For years, the Lake Geneva Yacht Club and Lake Geneva Sailing School have served almost as a second home to Melges and his family. Melges was a student there in the 1940s and later taught courses. His children also grew up at the club.
Last year, the Buddy Melges Sailing Center, a new 12,000-square-foot home for the Geneva Lake Sailing School and Lake Geneva Yacht Club, was unveiled.
The center is the culmination of years of fundraising and planning to combine the school and club into one large space. It sits on eight acres of lakefront property, along with other buildings. The two-floor sailing center is stunning; the school has six classrooms located on the first floor; the Yacht Club upstairs includes a large dining and bar area, trophy displays and a deck overlooking the lake.
The school teaches about 450 students each summer, including 100 adults. During the school year, the sailing school hosts practices for area high school sailing clubs.
Melges visits the club almost daily. He greets staff and catches up on the latest news. He’s unassuming, though; you’d never know this is the man responsible for many of the awards and trophies in the display case.
“I am honored to have my name on this beautiful facility,” Melges says. “I’m excited about the future. I think there’s a real opportunity here to teach the sailors of the future.”
The club is the place to be on Tuesday nights in the summer, says Melges. That’s when the club offers back-to-back races for all competitors. “I spend my time helping kids and other people on the race course,” he says. It’s an opportunity for new boaters to learn things like how to defend and be aggressive in their tactics. He adds with a smile: “Once in a while, I get tough with them.”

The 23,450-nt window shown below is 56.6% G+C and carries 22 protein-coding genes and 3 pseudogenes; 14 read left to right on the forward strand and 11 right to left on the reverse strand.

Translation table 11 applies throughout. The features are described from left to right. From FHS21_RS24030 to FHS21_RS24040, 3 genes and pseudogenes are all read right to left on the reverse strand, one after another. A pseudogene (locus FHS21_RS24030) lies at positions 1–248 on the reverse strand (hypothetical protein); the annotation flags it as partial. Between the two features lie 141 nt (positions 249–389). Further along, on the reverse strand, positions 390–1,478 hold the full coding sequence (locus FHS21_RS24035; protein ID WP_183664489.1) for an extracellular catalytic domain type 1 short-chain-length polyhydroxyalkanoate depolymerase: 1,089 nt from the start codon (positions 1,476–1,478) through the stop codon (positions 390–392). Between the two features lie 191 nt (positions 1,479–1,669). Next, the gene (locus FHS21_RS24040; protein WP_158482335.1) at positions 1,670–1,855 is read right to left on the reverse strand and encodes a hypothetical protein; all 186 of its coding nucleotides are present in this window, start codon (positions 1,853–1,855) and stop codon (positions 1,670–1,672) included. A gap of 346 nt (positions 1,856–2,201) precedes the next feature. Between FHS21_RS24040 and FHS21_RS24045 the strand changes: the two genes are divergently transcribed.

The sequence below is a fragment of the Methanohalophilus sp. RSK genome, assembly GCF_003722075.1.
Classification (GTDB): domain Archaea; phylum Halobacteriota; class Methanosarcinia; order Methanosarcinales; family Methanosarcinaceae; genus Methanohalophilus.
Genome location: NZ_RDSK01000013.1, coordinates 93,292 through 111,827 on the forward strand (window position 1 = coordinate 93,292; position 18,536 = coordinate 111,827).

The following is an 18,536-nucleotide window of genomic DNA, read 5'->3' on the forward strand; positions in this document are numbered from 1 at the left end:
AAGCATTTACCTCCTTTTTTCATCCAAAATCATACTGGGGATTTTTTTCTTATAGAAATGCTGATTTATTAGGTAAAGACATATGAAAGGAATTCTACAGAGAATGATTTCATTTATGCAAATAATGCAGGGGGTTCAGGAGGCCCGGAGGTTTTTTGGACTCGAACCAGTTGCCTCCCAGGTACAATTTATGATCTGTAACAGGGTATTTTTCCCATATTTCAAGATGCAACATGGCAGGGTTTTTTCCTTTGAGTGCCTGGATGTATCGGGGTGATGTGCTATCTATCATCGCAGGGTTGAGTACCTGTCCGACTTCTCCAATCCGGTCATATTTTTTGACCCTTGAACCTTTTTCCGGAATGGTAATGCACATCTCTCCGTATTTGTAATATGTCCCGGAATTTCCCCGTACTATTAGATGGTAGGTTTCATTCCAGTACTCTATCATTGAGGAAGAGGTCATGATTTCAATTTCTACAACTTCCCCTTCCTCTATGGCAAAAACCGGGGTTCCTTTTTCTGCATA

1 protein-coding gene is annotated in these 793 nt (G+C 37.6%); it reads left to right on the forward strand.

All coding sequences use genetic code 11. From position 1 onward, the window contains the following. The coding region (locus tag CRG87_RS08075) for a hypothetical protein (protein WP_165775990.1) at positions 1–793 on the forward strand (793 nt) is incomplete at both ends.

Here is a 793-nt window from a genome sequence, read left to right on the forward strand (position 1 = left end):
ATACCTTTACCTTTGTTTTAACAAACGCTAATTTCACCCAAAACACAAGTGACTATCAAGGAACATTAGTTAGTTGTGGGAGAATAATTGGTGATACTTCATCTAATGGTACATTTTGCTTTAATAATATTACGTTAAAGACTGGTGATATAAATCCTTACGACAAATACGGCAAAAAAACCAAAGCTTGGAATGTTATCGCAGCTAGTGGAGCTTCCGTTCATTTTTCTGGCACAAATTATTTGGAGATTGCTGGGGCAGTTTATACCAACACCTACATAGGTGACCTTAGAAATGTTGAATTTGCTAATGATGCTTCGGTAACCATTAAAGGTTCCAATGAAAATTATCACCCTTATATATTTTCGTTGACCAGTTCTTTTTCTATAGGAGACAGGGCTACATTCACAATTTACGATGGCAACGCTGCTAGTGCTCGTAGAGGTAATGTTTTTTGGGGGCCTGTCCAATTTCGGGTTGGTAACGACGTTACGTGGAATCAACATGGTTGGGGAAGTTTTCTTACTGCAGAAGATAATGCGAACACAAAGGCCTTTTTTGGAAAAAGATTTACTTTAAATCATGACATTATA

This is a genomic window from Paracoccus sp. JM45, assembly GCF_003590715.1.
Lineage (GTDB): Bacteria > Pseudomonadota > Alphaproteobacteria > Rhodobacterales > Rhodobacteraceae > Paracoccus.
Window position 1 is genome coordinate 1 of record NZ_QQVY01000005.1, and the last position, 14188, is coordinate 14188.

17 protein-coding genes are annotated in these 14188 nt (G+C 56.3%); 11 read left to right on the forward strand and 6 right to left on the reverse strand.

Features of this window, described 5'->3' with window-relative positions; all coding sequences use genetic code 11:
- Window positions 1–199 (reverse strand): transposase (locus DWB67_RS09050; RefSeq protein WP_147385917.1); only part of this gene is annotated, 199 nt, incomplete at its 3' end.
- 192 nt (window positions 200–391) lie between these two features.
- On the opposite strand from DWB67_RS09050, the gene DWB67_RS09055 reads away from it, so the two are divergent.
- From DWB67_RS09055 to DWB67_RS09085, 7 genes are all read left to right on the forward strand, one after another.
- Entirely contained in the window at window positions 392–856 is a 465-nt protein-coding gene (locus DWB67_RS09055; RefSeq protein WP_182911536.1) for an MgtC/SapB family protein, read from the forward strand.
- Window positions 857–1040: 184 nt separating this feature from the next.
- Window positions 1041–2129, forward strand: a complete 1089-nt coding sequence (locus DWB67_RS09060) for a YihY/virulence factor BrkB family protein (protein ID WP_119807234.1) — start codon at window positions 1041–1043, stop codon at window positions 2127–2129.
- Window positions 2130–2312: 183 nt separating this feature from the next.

Melges shows no signs of slowing down. He still sails on ice and open water, and he competes in pick-up races and the occasional regatta. He won a race last year and finished fourth in another. “I still get a thrill on the water,” he says. It can be relaxing or very intense.”
He and Gloria spend much of their time with their three children and seven grandchildren. Daughter Laura lives in Harbor Springs, Mich. Hans lives in Chicago, and Harry III in Lake Geneva. In addition to the boating business, the family owns car washes in Lake Geneva and Elkhorn.
It appears the family’s sailing legacy will carry on. Many of the grandchildren have taken to the water; in fact, 14-year-old Harry IV recently won a Milwaukee regatta.
While sailing remains Melges’ first love, there are other hobbies that consume his time. Melges is an outdoorsman, environmentalist and conservationist. He enjoys duck hunting and is a longtime supporter of Ducks Unlimited and other wildlife conservation groups, including Delta Waterfowl, a nonprofit organization whose mission is to provide solutions to conserve and secure the future of waterfowl hunting.
Melges began hunting with his father when he was 6. Now, every fall, Melges travels to his cabin in Ontario, Canada, where he hunts ringneck duck and mallards. “Sailing is trying to fool Mother Nature – and a lot of those same things happen in a duck boat,” he says. “It’s a lot like sailing because I get to enjoy the outdoors.”
Sailboats. Ducks. It doesn’t matter. The fire still burns for Melges.
“I’m still competitive,” he says. “That won’t change. But now I get a charge out of helping other people. I’ve had a blessed life.”